Wade Luce, Will Carlsen,
Determined boat buyers, bargain-hunters, gear heads, and tire-kickers have already begun their like-clockwork migration to boat show-hosting cities around the globe. In Europe, there are well-regarded events in Cannes, Genoa, Southampton, Amsterdam, and St. Petersburg. In the States, get aboard the carousel in the Northeast, starting in yachtsman’s darling, Newport, Rhode Island, and keep turning until you arrive in Annapolis, Fort Lauderdale, or Miami. Fort Lauderdale’s show is so big that an estimated value of the inventory lining the docks approaches $5 billion, while millions more are pumped into the local economy.
In the west, Vancouver, Seattle and Southern California host multiple shows each year, and continuing farther around the Pacific Rim, two more in Australia combine with nascent efforts in Singapore and China to bookend the annual worldwide boatshow carnival.
Throughout each year, these events amount to a stupendous display of wares in an endless competition to promote the latest nautical innovations, from thermal imaging cameras to toilets, tenders, and fenders. This is a multi-billion-dollar merry-go-round.
Recently I had the pleasure of kicking off my show season in Rockland, Maine. After back-to-back tours of Sabre Yachts’ impressive facility in Raymond and Back Cove’s plant in Rockland, I ventured to the small, quaint, and digestible Maine Boats, Homes & Harbors show where Back Cove’s new 32 was making her debut. I was told that seeing the show wouldn’t take long—and it didn’t. But in many ways it was more impressive than the monster shows that I’ll attend later this year.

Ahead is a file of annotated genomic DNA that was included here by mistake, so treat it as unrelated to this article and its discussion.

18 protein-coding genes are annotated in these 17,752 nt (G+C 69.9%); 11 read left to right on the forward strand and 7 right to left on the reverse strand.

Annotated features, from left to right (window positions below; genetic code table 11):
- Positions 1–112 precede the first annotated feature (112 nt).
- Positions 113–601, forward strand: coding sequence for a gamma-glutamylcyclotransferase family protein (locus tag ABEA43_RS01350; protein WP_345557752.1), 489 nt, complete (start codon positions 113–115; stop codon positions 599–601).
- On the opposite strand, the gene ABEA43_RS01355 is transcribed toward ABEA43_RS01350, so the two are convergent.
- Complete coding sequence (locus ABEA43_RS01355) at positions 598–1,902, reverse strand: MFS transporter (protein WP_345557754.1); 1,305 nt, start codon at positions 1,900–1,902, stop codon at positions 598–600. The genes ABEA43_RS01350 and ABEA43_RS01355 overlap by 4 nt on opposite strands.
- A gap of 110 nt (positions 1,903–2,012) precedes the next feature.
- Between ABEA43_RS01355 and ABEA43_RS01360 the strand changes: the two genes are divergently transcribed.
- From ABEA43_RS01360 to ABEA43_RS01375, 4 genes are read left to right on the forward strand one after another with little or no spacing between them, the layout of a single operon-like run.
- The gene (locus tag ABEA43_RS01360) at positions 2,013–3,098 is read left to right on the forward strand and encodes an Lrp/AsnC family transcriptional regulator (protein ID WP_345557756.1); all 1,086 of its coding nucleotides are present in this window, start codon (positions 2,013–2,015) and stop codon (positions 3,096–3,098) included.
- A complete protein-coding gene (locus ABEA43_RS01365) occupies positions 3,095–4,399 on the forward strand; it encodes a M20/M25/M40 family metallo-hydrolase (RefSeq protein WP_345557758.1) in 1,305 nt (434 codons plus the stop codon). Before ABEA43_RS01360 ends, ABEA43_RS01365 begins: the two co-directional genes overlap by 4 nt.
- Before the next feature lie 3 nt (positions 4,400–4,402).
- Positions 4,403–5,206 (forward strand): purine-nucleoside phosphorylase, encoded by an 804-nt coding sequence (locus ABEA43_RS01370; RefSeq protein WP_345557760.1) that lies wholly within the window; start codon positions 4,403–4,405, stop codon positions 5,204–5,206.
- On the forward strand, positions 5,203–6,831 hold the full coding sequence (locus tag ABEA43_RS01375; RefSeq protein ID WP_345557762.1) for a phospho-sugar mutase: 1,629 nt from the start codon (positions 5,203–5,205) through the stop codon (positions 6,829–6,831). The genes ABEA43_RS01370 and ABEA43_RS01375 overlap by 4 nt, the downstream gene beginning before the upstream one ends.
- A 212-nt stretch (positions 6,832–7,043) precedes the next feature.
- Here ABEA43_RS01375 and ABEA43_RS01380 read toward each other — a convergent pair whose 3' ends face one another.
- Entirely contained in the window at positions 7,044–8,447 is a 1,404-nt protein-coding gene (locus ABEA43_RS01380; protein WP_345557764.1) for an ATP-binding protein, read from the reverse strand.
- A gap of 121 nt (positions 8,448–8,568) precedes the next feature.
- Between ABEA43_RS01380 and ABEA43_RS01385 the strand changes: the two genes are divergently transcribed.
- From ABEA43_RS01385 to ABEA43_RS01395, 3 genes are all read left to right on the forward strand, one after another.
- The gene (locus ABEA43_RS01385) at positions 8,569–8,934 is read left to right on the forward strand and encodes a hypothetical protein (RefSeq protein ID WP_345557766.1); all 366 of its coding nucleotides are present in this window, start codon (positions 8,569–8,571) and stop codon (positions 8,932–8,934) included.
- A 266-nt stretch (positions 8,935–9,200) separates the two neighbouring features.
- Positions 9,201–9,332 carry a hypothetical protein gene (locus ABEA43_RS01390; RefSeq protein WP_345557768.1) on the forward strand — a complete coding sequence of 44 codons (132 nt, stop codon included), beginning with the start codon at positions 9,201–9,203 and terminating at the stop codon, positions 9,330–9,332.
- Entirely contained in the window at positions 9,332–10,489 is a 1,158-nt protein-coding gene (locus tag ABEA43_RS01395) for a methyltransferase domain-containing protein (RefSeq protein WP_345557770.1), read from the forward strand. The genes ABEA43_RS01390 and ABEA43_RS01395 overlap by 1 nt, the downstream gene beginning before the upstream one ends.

Talented artists—who form part of the bedrock of Maine’s inherent coastal charm—displayed paintings, photography, even hand-embroidered caps. Another trademark was the flourish of marine antiques. The flotsam and jetsam and salvaged brass doodads on display here, and all along Maine’s coastal antique shops, would make Admiral FitzRoy blush. I was drawn to a large brass telegraph that was salvaged off a commercial ship. It was my turn to blush at the $700 price tag.
After shuffling past the tents bursting with local artisans, hand-built wooden dories, and pocket-size lobster boats, I headed to the docks. The show takes up a small footprint, but the quality is top-notch: Lyman-Morse, Hinckley, Wilbur, Sabre, American Tug. I’ll cover the Back Cove 32 in greater detail soon, but suffice to say that the 32 will make her fair share of appearances up and down a coast near you.
So if you go every year—or if you’ve never been to one, ever— make sure to head to your nearest boat show. Whether you’re an amateur or a professional tire-kicker, you never know what kind of nautical ingenuity is on display at the next booth over.
Just don’t forget your pocketbook.